Connect with us


State AG Updates: June 28-29, 2021



Each week, Crowell & Moring’s State Attorneys General team highlights significant actions that State AGs have taken. Here are this week’s updates.


  • The Consumer Financial Protection Bureau (“CFPB”) issued amendments to the federal mortgage servicing regulations to reinforce economic recovery as foreclosure moratoria expire. The rules, which become effective on August 31, 2021, will create temporary safeguards to ensure that borrowers may explore options prior to foreclosure, as well as create flexibility for mortgage servicers.

Consumer Protection

  • California Attorney General Bonta announced a proposed settlement against Voyageurs International, Ltd., resolving allegations that the travel company only offered partial refunds for a cancelled high school European trip and kept the remaining fees. The settlement requires the company to provide full refunds, totaling about $247,000 in restitution, as well as to comply with the Seller of Travel Act and cease charging consumers cancellation fees when it is unable or unwilling to provide the purchased services.

Deceptive Debt Relief

  • A complaint filed on June 27, 2021 in the Southern District of Florida is accusing law firm GM Law and associated entities of conducting a student loan debt elimination telemarketing scam to debtors. The lawsuit seeks declaratory relief and damages.


  • Connecticut Attorney General Tong led a coalition of attorneys general in calling on the Federal Energy Regulatory Commission to reject incentive payments to transmission developers to join regional organizations, which they generally have to join regardless. The coalition is arguing that the incentives, which will add to ratepayer costs, are unnecessary and unfair.

Federal Trade Commission

  • A bipartisan coalition of 28 attorneys general co-led by New York Attorney General James and Colorado Attorney General Weiser sent a letter to Congress expressing support for the Consumer Protection and Recovery Act (H.R. 2668), which would give the Federal Trade Commission (“FTC”) the power to obtain restitution. The coalition is arguing that if the FTC is not able to obtain restitution attorneys general must divert resources to perform duties that the FTC previously performed.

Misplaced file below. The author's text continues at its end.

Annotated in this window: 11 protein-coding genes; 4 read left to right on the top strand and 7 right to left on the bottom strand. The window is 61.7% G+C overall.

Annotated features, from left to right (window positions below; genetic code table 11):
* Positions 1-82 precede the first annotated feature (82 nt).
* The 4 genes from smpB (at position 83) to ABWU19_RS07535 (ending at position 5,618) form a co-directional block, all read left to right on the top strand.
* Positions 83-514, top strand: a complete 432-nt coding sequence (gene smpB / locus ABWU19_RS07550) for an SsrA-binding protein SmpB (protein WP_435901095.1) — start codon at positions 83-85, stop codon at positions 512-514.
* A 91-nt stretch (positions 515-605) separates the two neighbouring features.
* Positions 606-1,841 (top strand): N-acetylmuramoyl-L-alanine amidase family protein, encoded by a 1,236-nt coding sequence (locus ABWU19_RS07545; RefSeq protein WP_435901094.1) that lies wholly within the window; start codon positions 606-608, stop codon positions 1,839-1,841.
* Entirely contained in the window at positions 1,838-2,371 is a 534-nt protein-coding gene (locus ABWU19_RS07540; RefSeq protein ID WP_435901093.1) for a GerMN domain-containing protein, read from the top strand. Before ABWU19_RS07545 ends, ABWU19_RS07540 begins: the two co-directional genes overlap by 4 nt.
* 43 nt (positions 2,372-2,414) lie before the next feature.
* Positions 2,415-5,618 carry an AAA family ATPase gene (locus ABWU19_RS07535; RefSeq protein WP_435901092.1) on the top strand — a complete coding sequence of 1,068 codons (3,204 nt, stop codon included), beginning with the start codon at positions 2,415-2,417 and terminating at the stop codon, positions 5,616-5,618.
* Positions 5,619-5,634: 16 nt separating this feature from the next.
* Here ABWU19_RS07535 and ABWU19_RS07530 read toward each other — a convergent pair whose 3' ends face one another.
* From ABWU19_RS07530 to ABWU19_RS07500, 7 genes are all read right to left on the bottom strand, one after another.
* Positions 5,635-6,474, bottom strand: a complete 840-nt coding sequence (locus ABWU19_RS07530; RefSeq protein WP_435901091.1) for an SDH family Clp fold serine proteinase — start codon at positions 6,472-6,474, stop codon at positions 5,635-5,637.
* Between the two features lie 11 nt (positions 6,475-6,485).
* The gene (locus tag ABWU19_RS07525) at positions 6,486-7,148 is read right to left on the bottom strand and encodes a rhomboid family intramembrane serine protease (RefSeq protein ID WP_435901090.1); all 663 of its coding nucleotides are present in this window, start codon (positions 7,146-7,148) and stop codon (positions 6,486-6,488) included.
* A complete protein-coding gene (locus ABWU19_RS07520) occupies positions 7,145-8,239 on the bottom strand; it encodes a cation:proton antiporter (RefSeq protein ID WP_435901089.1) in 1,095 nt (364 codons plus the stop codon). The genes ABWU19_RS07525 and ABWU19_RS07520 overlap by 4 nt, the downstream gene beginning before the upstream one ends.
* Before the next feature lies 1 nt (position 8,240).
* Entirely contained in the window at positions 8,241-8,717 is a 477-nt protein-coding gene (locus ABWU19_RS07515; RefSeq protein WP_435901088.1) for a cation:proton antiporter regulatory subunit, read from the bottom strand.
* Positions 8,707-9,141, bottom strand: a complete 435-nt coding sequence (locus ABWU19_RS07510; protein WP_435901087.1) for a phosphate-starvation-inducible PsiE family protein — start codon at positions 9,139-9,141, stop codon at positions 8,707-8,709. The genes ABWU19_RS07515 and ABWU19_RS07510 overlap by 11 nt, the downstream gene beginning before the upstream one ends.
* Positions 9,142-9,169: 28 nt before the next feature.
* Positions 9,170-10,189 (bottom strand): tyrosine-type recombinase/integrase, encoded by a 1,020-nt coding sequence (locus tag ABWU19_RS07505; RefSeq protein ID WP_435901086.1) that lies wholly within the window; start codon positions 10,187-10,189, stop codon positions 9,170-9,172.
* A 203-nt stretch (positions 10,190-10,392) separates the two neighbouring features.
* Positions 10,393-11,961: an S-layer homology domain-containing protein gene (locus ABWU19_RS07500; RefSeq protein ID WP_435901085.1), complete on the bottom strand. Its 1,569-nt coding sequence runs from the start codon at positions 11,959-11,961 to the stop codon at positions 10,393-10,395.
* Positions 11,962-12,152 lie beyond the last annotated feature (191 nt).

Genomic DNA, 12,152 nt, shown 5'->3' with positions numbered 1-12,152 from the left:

Financial Misconduct

  • North Carolina Attorney General Stein filed a lawsuit against companies Home Relief Services, Amstar Services, and Consumer Proponents & Associates Corporation and their principals for allegedly engaging in illegal debt adjusting, collecting unlawful advance fees, and falsely promising to reduce mortgage loan payments, obtain loan forbearance, and prevent foreclosures. The lawsuit seeks injunctive relief, cancellation of the associated contracts, civil penalties, restitution, and fees.

Medicaid Fraud

  • North Carolina Attorney General Stein announced that the former CEO of Extended Reach Day Treatment for Children and Adolescents, a Medicaid provider that provided day treatment and other behavioral health services, was sentenced for health care fraud. The settlement includes 24 months in prison and a $337,615 restitution payment. The defendant added extra treatment services that were not provided on claim submissions along with services actually given, as well as billed for psychotherapy services not provided by a doctor.

Tuesday, June 29, 2021


  • The Consumer Financial Protection Bureau (“CFPB”) issued a report outlining legal violations and prior supervisory findings leading to public enforcement in 2020. For example, the CFPB found that consumer reporting companies accepted consumer data from furnishers that were unreliable, violating the Fair Credit Reporting Act. The CFPB also found redlining, several violations of the Regulation X mortgage servicing rules, and misleading actions by student loan servicers.

Consumer Protection

  • Washington D.C. Attorney General Racine announced that before-and-after-school daycare program KCE Champions LLC is required to change its business practices and pay $250,000. An investigation found that the company unfairly deceived parents by failing to adequately disclose late fees, automatically withdrew payments without clear authorization, excessively called parents to collect fees, and dis-enrolled children if payments were not made for two weeks.

Medicaid Fraud

  • Vermont Attorney General Donovan announced a settlement with Health Care & Rehabilitation Services of Southeastern Vermont, resolving allegations that it violated the Vermont False Claims Act by submitting Medicaid claims for services provided by an employee on the exclusion list. The settlement requires the company to pay about $170,000 and adopt remedial measures.

State AG Office News